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  1. #1
    Moderator chazus's Avatar
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    Should people disclose 'Smart' devices in their homes to guests?

    A number of discussions and articles have popped up recently regarding whether or not people should disclose the presence of smart devices int heir homes to guests. Things like Google Home/Nest, Amazon Echo, etc.

    The premise of the idea is that some people value their privacy a great deal, to the point of not ever having these devices. Just the same, some people don't use Google Chrome or whatever because they want to 'hide their data'. Which is FINE. To each their own. My personal opinion on data isn't important.

    That said, you probably don't know all your friends opinions on data gathering devices.

    1) Disclose presence of data devices in home to all guests, and let them decide what to do (Maybe offer to turn them off?)
    2) Assume that anyone who has a problem with these devices is taking a risk of being recorded by going out of their own house.
    3) Something else?

    Personally, I never really thought about it. I don't care about having them in my home, but never considered what other people might think while staying there.
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  2. #2
    Yes they should. It's not ethical to record people's conversations without their knowledge. Personally, i would not leave, but i´d definitely change my behaviour around observation devices.

  3. #3
    WC3 Megathreader Lilithvia's Avatar
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    I mean, if you have to disclose the use of cookies (which should have been done with from the start), you should have to disclose the use of smart home devices, which are things I will never use. It's pretty creepy to have Google Assistant randomly start recording simply because I'm watching a youtube video that doesn't agree with google's stance.
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  4. #4
    No, it's your home. If someone asks, then feel free to disclose it. When I go to someone's house with my kids, I ask if they have unlocked firearms, or if there's anywhere that my kids are not allowed to go. Of course, I know the firearm track record of every one of my close friends, because that's what people like me gossip about.

    Now, back on topic. It's their home, if they want to record me, more power to them. I have no desire to record my guests, so it's not an issue at my home.

    I assume there is I am being recorded whenever I leave my home, and go to someone else's property.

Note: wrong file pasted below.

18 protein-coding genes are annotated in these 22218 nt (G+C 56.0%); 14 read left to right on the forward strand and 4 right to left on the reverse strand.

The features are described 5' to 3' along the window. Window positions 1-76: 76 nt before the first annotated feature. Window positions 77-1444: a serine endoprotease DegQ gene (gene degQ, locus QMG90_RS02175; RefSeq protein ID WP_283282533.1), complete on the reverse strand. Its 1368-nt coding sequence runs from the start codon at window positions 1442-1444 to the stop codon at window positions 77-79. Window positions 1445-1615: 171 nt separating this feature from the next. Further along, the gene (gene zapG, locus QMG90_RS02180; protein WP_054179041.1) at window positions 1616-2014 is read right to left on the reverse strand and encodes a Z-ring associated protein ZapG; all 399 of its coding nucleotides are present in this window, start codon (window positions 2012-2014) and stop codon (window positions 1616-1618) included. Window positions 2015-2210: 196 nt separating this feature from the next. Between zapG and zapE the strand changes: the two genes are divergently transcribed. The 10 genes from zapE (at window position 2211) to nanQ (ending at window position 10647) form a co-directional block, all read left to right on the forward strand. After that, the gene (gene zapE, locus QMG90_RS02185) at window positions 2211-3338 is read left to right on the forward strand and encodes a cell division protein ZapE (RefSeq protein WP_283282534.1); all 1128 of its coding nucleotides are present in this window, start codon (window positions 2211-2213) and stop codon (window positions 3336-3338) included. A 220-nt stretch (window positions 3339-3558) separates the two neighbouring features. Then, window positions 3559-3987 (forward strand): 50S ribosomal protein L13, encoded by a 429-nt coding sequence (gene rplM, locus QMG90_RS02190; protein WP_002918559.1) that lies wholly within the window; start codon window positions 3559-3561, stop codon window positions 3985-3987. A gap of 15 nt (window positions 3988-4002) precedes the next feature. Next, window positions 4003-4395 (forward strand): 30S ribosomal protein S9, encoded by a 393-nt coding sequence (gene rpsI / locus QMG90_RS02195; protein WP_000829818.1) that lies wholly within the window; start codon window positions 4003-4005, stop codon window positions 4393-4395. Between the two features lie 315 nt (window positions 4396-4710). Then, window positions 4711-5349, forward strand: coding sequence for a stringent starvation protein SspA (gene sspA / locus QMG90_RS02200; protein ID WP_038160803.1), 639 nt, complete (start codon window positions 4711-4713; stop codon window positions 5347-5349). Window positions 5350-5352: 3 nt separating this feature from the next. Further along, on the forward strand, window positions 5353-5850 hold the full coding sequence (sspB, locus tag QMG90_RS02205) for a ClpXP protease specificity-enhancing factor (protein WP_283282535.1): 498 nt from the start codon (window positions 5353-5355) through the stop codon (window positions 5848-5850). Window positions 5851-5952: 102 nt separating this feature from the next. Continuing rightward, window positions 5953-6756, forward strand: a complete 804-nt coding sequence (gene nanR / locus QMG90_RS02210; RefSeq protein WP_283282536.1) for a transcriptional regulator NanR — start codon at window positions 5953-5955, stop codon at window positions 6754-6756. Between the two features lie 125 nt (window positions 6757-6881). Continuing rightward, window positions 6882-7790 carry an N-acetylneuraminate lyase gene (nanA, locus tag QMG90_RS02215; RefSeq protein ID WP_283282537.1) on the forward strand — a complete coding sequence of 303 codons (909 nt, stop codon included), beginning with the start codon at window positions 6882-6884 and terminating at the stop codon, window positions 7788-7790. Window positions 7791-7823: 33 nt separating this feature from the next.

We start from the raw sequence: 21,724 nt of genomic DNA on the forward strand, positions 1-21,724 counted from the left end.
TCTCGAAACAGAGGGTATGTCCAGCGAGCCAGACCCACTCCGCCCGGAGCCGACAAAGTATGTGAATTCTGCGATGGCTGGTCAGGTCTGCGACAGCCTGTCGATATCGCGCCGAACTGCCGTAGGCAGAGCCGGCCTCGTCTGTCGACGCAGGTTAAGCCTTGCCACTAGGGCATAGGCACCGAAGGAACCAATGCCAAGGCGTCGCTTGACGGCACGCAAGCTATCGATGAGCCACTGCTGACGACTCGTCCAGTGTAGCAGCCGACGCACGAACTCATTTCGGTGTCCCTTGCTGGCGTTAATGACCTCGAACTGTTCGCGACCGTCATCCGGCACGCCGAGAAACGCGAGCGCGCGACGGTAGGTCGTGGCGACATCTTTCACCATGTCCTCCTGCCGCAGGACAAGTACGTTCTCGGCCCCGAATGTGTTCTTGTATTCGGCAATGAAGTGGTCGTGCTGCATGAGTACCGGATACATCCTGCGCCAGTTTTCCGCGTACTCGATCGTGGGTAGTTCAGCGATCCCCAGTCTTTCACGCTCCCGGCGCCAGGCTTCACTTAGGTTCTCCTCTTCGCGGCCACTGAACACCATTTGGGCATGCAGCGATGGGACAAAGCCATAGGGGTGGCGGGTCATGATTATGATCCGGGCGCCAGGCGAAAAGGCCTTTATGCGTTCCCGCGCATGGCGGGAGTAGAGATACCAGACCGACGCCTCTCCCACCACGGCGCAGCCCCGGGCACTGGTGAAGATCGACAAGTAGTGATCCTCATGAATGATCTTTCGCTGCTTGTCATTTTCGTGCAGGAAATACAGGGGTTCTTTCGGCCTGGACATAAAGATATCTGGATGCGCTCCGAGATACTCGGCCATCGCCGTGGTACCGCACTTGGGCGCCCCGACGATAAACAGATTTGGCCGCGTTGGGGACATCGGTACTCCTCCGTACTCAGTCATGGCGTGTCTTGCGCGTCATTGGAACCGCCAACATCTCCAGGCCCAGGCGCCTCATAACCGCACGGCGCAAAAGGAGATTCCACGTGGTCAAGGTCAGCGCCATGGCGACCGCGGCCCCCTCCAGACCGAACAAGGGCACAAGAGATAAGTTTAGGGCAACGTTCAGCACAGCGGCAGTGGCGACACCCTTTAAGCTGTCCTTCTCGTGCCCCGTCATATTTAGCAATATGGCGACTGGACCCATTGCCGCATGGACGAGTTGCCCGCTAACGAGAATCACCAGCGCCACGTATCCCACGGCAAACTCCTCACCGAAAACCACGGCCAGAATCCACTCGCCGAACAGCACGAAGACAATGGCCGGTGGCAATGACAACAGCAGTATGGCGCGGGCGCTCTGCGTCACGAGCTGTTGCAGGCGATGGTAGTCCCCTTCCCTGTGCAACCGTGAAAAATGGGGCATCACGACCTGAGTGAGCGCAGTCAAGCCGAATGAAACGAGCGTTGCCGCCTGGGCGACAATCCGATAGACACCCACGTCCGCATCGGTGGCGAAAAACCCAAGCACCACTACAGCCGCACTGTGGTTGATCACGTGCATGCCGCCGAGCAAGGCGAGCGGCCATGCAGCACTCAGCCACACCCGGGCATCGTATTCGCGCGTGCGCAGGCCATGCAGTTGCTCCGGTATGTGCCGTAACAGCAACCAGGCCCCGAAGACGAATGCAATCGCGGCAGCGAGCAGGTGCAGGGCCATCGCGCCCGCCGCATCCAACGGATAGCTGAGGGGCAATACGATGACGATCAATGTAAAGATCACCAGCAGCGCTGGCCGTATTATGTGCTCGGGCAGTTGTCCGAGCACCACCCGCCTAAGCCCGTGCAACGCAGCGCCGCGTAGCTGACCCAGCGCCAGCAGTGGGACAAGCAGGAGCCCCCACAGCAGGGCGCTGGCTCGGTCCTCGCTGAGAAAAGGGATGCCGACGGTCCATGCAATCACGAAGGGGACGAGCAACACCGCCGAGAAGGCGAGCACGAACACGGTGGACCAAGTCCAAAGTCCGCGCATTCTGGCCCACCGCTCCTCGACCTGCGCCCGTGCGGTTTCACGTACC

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  5. #5
    Depends on your guests really. If they are friends, they likely know what you have, if they are acquaintances and aren't going to be around your house more then occasionally, no. I'm also imagining in home security cameras and such.

  6. #6
    Never occurred to me, but then I would never buy any of these devices and so I give them zero thought. Until I experience something that puts me on guard I wouldn't worry about them, but the first negative experience and then I'd get suspicious.
    /s

  7. #7
    You pretty much relinquish all aspects of privacy when you leave your home, absent a few specific cases (cameras in bathrooms, etc.). Don't go into someone else's house if you are that paranoid.

  8. #8
    If someone doesn't like smart devices, they should ask the homeowner if there are any present. It would be similar to those who have pet allergies, they'd ask if there was a cat or dog around.
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  9. #9
    Quote Originally Posted by chazus View Post
    A number of discussions and articles have popped up recently regarding whether or not people should disclose the presence of smart devices int heir homes to guests. Things like Google Home/Nest, Amazon Echo, etc.

    The premise of the idea is that some people value their privacy a great deal, to the point of not ever having these devices. Just the same, some people don't use Google Chrome or whatever because they want to 'hide their data'. Which is FINE. To each their own. My personal opinion on data isn't important.

    That said, you probably don't know all your friends opinions on data gathering devices.

    1) Disclose presence of data devices in home to all guests, and let them decide what to do (Maybe offer to turn them off?)